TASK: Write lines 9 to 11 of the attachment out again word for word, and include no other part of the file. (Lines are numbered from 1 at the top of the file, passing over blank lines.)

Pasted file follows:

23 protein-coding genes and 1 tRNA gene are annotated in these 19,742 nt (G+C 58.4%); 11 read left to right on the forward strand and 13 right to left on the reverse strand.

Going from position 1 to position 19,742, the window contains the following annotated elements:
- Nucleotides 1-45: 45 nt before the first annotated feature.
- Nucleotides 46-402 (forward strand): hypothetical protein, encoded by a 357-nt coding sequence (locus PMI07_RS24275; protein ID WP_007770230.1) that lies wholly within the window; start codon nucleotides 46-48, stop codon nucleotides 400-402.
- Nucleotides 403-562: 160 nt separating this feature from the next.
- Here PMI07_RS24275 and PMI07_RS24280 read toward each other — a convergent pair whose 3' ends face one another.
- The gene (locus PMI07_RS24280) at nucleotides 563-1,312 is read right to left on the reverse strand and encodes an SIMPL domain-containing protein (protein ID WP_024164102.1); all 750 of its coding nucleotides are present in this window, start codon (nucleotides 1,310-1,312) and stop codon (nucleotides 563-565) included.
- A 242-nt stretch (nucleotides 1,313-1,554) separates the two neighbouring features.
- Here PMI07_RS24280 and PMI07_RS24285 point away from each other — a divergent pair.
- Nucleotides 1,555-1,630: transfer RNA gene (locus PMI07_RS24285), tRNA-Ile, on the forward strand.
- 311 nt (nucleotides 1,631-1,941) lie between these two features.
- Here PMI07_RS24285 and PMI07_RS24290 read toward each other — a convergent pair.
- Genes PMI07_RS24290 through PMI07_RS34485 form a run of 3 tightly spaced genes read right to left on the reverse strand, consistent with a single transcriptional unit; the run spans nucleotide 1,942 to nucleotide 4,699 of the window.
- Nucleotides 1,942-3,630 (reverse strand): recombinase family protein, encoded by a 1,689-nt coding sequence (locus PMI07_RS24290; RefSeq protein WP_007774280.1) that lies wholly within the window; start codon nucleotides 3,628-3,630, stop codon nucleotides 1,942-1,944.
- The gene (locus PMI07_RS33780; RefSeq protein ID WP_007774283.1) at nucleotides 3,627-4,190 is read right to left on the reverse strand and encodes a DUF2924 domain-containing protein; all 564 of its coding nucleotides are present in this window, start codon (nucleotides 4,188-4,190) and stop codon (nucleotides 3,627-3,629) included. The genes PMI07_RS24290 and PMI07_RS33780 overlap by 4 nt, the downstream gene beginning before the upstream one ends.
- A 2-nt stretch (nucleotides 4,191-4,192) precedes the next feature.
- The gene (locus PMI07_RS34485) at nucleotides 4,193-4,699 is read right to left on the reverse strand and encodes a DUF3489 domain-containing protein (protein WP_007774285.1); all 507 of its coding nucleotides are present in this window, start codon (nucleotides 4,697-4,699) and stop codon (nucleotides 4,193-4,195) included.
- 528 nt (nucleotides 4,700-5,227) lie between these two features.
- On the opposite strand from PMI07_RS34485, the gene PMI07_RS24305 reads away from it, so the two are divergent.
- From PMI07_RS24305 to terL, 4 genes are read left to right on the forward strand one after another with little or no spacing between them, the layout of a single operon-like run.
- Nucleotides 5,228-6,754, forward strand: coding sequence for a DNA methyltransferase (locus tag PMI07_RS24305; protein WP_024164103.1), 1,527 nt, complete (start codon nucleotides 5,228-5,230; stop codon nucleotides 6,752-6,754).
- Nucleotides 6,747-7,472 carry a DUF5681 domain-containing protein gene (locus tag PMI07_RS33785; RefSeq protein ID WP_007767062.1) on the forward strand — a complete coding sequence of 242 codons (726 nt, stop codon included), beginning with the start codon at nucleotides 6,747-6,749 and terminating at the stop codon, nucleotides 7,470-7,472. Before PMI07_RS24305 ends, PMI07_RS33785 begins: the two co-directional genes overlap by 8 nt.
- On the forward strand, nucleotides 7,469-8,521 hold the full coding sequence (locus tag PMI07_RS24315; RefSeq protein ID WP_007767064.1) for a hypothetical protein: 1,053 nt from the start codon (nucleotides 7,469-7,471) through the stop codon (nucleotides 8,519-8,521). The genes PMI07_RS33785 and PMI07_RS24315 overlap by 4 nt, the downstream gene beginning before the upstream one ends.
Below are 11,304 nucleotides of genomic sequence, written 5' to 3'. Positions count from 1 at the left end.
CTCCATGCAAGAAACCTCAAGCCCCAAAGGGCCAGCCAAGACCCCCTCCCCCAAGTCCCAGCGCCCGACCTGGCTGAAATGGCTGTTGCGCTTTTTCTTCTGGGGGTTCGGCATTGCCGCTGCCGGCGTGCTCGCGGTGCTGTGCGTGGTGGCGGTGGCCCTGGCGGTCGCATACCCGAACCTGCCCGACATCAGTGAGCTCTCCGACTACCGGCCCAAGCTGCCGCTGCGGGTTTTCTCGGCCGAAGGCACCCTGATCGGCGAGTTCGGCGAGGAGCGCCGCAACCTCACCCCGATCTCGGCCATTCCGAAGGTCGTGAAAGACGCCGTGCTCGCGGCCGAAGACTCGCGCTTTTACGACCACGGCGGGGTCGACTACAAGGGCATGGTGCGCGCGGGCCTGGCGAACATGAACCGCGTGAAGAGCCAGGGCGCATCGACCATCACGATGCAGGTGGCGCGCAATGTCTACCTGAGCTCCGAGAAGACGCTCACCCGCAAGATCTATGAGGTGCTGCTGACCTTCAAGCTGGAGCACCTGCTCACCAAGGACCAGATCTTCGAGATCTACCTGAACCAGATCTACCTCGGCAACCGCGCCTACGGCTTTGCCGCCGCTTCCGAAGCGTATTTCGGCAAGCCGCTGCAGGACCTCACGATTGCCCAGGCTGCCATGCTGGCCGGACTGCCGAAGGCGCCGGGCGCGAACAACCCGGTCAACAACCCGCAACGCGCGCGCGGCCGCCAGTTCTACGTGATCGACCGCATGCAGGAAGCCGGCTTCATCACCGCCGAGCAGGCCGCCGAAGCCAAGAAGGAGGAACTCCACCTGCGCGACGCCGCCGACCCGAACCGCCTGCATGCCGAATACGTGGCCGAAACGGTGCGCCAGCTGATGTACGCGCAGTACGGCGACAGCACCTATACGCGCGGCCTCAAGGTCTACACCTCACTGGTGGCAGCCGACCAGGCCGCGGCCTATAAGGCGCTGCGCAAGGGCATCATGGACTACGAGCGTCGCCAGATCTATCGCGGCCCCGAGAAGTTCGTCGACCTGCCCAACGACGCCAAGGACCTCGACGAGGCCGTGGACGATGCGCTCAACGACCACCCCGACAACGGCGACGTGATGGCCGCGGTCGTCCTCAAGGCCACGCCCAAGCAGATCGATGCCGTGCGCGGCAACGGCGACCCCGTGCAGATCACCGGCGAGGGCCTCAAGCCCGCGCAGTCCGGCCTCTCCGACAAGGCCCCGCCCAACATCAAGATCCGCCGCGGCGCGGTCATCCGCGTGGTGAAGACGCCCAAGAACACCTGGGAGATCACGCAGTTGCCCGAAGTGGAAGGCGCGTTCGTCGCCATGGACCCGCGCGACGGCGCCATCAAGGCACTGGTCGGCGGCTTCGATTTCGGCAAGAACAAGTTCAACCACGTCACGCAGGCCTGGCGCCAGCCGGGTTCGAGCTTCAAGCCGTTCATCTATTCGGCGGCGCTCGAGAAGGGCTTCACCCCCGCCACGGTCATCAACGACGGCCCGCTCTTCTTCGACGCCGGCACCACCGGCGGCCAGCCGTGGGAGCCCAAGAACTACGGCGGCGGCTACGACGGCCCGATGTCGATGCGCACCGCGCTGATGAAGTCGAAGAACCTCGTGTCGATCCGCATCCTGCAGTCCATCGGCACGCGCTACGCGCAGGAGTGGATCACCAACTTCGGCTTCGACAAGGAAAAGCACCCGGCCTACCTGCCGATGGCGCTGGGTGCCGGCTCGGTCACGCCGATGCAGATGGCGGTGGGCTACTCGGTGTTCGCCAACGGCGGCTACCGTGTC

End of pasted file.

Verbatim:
- Here PMI07_RS24280 and PMI07_RS24285 point away from each other — a divergent pair.
- Nucleotides 1,555-1,630: transfer RNA gene (locus PMI07_RS24285), tRNA-Ile, on the forward strand.
- 311 nt (nucleotides 1,631-1,941) lie between these two features.